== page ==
The Science Journal of the American Association for Respiratory Care

Original Contributions

May 2002 / Volume 47 / Number 5 / Page 583

A Survey of Physicians to Identify Their Expectations of Respiratory Therapists in Patient Assessment

Robert L Wilkins PhD RRT FAARC, Jacqueline Evans CRT, and Lennard Specht MD

INTRODUCTION: The exact role of respiratory therapists (RTs) in patient assessment is not well defined. The purpose of this study was to identify local physician expectations of RTs for the application and interpretation of various assessment procedures. METHODS: A survey was developed that called for physicians to indicate on a scale of 1 to 5 (1 = never, 2 = rarely, 3 = occasionally, 4 = often, and 5 = always) how important they perceive it is for RTs to be able to interpret or perform 20 commonly used patient assessment tests or procedures. The survey was mailed to 25 physicians who care for patients in the medical and surgical intensive care units at Loma Linda University Medical Center and the Jerry L Pettis Veterans Administration Memorial Medical Center. RESULTS: Twenty (80%) of the surveys were returned. The assessment procedures rated highest were: to assess lung sounds (4.8), to interpret arterial blood gas values (4.5), to interpret pulmonary function tests (4.4), to assess and interpret vital signs (4.4), and to interview patient to clarify symptoms (4.3). The procedures consistently rated low were: to interpret echocardiography (2.5), to assess abdomen (2.3), to interpret sleep studies (2.2), and to interpret electroencephalogram (1.7). A total expectation score for each completed survey was determined by adding the scores from each of the 20 assessment procedures. The average ± SD total score was 66.8 ± 10.4 on a scale of 20 to 100. The total expectation score did not vary by years of experience in patient care or type of medical specialty. CONCLUSIONS: The results indicate that the physicians completing our survey generally have high expectations of RTs for the application of patient assessment techniques that involve direct evaluation of lung performance or condition.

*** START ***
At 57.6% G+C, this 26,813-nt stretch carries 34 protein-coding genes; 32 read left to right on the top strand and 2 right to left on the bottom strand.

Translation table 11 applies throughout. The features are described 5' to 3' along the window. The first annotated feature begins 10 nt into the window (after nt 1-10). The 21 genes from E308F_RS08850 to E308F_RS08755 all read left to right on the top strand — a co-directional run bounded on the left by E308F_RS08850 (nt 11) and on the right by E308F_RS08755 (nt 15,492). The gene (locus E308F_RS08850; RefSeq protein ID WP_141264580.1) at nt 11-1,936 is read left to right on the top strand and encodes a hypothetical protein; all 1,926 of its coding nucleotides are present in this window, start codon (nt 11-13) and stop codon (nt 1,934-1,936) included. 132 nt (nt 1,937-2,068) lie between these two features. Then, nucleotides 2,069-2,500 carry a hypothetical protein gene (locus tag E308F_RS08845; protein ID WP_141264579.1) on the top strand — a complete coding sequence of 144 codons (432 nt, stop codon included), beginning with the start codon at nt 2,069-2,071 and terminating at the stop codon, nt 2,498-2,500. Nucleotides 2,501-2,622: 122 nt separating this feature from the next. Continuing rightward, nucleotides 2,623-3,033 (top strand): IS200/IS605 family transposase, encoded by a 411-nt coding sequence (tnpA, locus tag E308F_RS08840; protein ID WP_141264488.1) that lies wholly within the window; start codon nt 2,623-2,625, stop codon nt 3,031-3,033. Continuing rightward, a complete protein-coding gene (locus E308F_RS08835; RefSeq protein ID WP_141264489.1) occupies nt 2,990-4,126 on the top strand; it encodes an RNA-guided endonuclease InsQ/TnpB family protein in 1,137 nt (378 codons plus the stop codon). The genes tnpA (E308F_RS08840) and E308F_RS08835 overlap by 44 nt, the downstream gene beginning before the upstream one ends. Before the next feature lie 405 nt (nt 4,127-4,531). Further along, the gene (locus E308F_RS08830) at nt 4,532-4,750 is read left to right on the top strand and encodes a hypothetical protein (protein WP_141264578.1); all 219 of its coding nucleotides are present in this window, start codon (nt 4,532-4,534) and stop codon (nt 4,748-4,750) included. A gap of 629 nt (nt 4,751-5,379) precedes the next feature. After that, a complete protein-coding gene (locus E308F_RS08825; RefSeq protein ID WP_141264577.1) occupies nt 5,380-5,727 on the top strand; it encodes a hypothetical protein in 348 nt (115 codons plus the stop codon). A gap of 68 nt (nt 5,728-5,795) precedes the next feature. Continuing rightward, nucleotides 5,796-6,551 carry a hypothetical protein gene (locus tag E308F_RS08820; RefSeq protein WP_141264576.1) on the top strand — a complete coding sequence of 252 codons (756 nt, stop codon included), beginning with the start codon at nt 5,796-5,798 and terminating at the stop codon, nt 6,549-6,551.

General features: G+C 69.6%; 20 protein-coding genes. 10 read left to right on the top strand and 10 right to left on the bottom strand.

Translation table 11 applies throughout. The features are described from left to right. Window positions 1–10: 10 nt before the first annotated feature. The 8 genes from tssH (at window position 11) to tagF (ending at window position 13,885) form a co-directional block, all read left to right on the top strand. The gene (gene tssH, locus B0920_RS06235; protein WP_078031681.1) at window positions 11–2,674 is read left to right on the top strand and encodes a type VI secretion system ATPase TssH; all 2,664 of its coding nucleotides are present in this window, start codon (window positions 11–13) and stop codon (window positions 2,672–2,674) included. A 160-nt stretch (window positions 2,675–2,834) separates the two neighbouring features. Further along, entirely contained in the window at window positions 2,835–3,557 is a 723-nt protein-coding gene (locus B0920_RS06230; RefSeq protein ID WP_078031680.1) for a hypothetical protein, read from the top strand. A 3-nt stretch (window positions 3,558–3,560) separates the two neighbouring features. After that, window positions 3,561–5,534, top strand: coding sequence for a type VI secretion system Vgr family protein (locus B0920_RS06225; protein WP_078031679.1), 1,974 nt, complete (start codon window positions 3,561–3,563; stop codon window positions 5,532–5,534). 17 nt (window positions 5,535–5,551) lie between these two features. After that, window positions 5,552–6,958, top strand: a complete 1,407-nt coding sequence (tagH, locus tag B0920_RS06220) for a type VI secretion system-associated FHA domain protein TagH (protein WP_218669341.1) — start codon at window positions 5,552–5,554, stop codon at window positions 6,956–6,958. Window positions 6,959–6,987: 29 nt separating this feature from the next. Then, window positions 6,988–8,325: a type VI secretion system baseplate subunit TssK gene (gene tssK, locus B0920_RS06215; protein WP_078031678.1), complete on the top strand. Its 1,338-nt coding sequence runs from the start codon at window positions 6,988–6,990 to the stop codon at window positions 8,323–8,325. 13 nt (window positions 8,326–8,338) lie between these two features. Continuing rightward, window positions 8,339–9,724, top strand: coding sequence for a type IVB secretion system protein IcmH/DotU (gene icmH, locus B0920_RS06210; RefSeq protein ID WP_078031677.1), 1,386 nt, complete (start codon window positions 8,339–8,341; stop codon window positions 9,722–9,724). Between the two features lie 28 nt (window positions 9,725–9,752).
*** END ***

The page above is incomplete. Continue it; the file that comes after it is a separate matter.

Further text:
Key words: patient assessment, physician expectations, survey, respiratory therapist.
[Respir Care 2002;47(5):583–585]


Respiratory care by protocol appears to be growing in popularity, which calls for respiratory therapists (RTs) to be skilled in patient assessment. The exact role of RTs in patient assessment, however, is not well defined and probably varies by location around the country. The expectations of physicians may be a key factor in determining the role of RTs in the assessment process, since RTs work under the direction of physicians. Educators of respiratory care students need to know physician expectations in order to provide students with the knowledge and skills they will need to be effective in patient care.

The purpose of this study was to identify local physicians' expectations of RTs in patient assessment. We attempted to answer 3 questions:

  1. What are local physicians' expectations of RTs regarding various patient assessment procedures and tests?
  2. Are there differences in expectations based on medical specialty (eg, pulmonologists vs physicians of other medical specialties)?
  3. Is there a relationship between a physician's years of experience and his or her expectations of RTs in patient assessment?

We hypothesized that pulmonologists would have different expectations than other physicians, because of their close relationship with RTs. In addition we expected that, because of their exposure to RTs in the clinical setting, physicians with many years of experience would have greater expectations than those with fewer years of experience.

The entire text of this article is available in the printed version of the May 2002 RESPIRATORY CARE.

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